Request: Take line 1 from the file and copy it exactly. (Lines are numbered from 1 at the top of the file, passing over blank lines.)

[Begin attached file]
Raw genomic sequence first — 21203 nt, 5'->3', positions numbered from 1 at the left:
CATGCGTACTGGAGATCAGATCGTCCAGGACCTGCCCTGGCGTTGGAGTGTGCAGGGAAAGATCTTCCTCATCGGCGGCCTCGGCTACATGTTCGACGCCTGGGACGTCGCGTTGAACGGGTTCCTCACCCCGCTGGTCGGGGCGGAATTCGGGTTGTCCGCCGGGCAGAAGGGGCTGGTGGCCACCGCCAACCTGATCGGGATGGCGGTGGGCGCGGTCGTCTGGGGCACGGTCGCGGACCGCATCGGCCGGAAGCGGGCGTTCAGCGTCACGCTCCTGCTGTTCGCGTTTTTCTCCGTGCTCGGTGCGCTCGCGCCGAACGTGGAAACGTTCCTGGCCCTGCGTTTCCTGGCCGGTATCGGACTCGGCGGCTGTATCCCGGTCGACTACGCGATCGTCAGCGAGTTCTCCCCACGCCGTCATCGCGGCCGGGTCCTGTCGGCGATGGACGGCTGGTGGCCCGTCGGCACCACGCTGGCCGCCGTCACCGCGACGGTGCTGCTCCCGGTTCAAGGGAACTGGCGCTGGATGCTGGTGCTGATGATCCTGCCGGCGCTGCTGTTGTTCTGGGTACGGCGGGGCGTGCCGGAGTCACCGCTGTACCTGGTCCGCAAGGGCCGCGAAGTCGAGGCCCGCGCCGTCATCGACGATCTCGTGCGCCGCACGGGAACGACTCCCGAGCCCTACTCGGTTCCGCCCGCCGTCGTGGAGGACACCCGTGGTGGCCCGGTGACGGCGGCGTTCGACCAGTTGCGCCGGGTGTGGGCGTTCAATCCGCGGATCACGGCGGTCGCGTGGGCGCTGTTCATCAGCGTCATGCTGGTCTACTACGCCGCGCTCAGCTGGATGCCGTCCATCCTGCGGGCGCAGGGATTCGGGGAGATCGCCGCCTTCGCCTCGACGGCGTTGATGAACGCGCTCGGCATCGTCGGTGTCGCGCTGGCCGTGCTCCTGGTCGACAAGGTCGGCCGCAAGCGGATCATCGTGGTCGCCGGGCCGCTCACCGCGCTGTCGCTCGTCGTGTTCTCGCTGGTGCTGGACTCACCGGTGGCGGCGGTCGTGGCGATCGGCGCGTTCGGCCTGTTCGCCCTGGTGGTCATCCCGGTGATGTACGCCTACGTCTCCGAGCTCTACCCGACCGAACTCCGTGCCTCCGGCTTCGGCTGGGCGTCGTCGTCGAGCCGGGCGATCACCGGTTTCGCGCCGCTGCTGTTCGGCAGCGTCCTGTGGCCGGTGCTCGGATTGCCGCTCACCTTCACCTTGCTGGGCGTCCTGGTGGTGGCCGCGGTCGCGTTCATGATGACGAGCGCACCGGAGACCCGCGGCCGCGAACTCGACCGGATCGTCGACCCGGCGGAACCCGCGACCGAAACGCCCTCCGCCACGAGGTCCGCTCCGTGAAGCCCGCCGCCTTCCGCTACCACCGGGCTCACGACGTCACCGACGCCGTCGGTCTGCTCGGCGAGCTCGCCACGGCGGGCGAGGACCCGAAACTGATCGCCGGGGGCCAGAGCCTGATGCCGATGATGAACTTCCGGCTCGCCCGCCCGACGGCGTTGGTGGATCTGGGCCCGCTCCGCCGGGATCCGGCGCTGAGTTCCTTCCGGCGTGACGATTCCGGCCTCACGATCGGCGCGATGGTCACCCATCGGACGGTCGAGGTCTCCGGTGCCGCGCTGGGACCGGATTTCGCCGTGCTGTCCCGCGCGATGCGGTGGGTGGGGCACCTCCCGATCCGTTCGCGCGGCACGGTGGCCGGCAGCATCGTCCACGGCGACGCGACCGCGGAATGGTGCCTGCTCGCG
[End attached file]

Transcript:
Raw genomic sequence first — 21203 nt, 5'->3', positions numbered from 1 at the left: